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Thoreau was a transcendentalist. Henry David Thoreau, Civil Disobedience (1848) Transcendentalism: A literary and philosophical movement, associated with.

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Presentation on theme: "Thoreau was a transcendentalist. Henry David Thoreau, Civil Disobedience (1848) Transcendentalism: A literary and philosophical movement, associated with."— Presentation transcript:

1 Thoreau was a transcendentalist. Henry David Thoreau, Civil Disobedience (1848) Transcendentalism: A literary and philosophical movement, associated with Ralph Waldo Emerson and Margaret Fuller, asserting the existence of an ideal spiritual reality that transcends the empirical and scientific and is knowable through intuition. Source: Excerpted from The American Heritage Dictionary of the English Language, Third Edition Copyright © 1992 by Houghton Mifflin Company. Electronic version licensed from Lernout & Hauspie Speech Products N.V.

2 Henry David Thoreau, Civil Disobedience (1848) Essayist, poet, and Transcendentalist Born to a pencil maker in Concord, Mass. July 12, 1817 Went to Concord Academy and then to Harvard Loved the outdoors Best known for his book Walden Other jobs teacher and pencil maker Once went to chapel in a green coat because the rules required black Refused to pay his poll tax

3 Henry David Thoreau, Civil Disobedience (1848) He [Thoreau] is a singular character a young man with much wild original nature still remaining in him; and so far as he is sophisticated, it is in a way and method of his own. He is as ugly as sin, long-nosed, queer-mouthed, and with uncouth and somewhat rustic, although courteous manners, corresponding very well with such an exterior. But his ugliness is of an honest and agreeable fashion, and becomes him much better than beauty. ---Nathaniel Hawthorne, distinguished American novelist "He [Thoreau] had a great contempt for those who made no effort to gauge accurately their own powers and weaknesses, and by no means spared himself, of whom he said that a man gathers materials to erect a palace, and finally concludes to build a shantee with them." --Ralph Waldo Emerson, philosopher and Thoreaus friend and mentor Thoreau dedicated his life to the exploration of nature not as a backdrop to human activity but as a living, integrated system of which you and I are simply a part. --Randall Conrad, Director of the Thoreau Project Under a government which imprisons any unjustly, the true place for a just man is also a prison…. Cast your whole vote, not a strip of paper merely, but your whole influence. --Henry David Thoreau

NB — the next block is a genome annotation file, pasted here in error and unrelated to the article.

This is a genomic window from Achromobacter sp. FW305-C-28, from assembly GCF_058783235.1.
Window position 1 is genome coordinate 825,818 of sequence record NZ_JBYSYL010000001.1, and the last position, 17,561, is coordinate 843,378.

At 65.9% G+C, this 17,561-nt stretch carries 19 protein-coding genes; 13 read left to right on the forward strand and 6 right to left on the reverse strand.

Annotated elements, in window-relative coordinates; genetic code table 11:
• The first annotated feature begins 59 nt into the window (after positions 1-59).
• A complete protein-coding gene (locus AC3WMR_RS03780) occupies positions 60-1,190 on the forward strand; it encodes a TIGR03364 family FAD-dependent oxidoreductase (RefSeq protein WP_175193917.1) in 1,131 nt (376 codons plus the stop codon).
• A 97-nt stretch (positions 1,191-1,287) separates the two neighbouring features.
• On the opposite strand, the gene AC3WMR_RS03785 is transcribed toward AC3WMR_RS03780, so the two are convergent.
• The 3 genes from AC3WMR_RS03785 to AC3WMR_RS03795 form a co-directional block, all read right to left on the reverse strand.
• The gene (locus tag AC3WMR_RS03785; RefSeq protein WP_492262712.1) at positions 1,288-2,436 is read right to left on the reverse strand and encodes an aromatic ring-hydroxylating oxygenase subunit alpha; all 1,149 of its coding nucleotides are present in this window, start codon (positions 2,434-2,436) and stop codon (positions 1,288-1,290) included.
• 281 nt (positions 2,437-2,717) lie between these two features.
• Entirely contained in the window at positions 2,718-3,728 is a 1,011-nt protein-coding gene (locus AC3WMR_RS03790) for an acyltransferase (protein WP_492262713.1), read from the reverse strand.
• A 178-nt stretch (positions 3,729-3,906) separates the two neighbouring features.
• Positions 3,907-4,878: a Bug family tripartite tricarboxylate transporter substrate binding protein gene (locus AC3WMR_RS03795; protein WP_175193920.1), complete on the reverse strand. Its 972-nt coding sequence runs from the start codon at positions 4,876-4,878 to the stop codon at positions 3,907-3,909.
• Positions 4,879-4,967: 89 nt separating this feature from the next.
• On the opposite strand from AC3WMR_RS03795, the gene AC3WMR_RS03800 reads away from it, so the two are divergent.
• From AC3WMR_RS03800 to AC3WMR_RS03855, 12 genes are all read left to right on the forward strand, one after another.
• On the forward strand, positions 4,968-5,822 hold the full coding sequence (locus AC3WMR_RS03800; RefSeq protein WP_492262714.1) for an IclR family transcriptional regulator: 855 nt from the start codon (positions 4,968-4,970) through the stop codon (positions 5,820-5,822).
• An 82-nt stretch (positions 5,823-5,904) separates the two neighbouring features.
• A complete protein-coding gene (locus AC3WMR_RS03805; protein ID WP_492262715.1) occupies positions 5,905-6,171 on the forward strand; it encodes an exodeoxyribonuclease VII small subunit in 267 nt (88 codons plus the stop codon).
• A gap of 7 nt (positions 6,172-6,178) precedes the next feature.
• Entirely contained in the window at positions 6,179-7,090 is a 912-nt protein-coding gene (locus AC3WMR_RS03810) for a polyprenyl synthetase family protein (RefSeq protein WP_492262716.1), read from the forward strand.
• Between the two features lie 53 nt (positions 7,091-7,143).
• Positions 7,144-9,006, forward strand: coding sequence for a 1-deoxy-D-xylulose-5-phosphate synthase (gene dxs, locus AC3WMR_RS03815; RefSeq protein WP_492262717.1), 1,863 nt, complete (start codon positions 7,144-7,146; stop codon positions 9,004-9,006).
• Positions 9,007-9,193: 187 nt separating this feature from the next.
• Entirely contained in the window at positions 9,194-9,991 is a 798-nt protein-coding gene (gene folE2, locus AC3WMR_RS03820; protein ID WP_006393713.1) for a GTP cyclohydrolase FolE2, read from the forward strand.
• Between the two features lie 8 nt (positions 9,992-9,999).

4 Henry David Thoreau, Civil Disobedience (1848) MAIN POINT 1: Thoreau prefers a laissez-faire government, but he does not call for abolishing government. Rather he wants a better government. That government is best which governs leastThat government is best which governs least …I ask for, not at once no government, but at once a better government.…I ask for, not at once no government, but at once a better government.

5 Henry David Thoreau, Civil Disobedience (1848) MAIN POINT 2: Most men serve the state mechanically and do not freely exercise moral judgment about their service. The mass of men serve the state thus, not as men mainly, but as machines, with their bodies. They are the standing army, and the militia, jailers, constables, posse comitatus, etc. In most cases there is no free exercise whatever of the judgment or of the moral sense; but they put themselves on a level with wood and earth and stones; and wooden men can perhaps be manufactured that will serve the purpose.

6 MAIN POINT 3: It is mans duty to wash his hands of wrong. It is not mans duty, as a matter of course, to devote himself to the eradication of any…wrong; he may still properly have other concerns to engage him; but it is his duty, at least, to wash his hands of it, and, if he gives it no thought longer, not to give it practically his support. If I devote myself to other pursuits and contemplations, I must first see, at least, that I do not pursue them sitting upon another mans shoulders. I must get off him first, that he may pursue his contemplations too. Henry David Thoreau, Civil Disobedience (1848)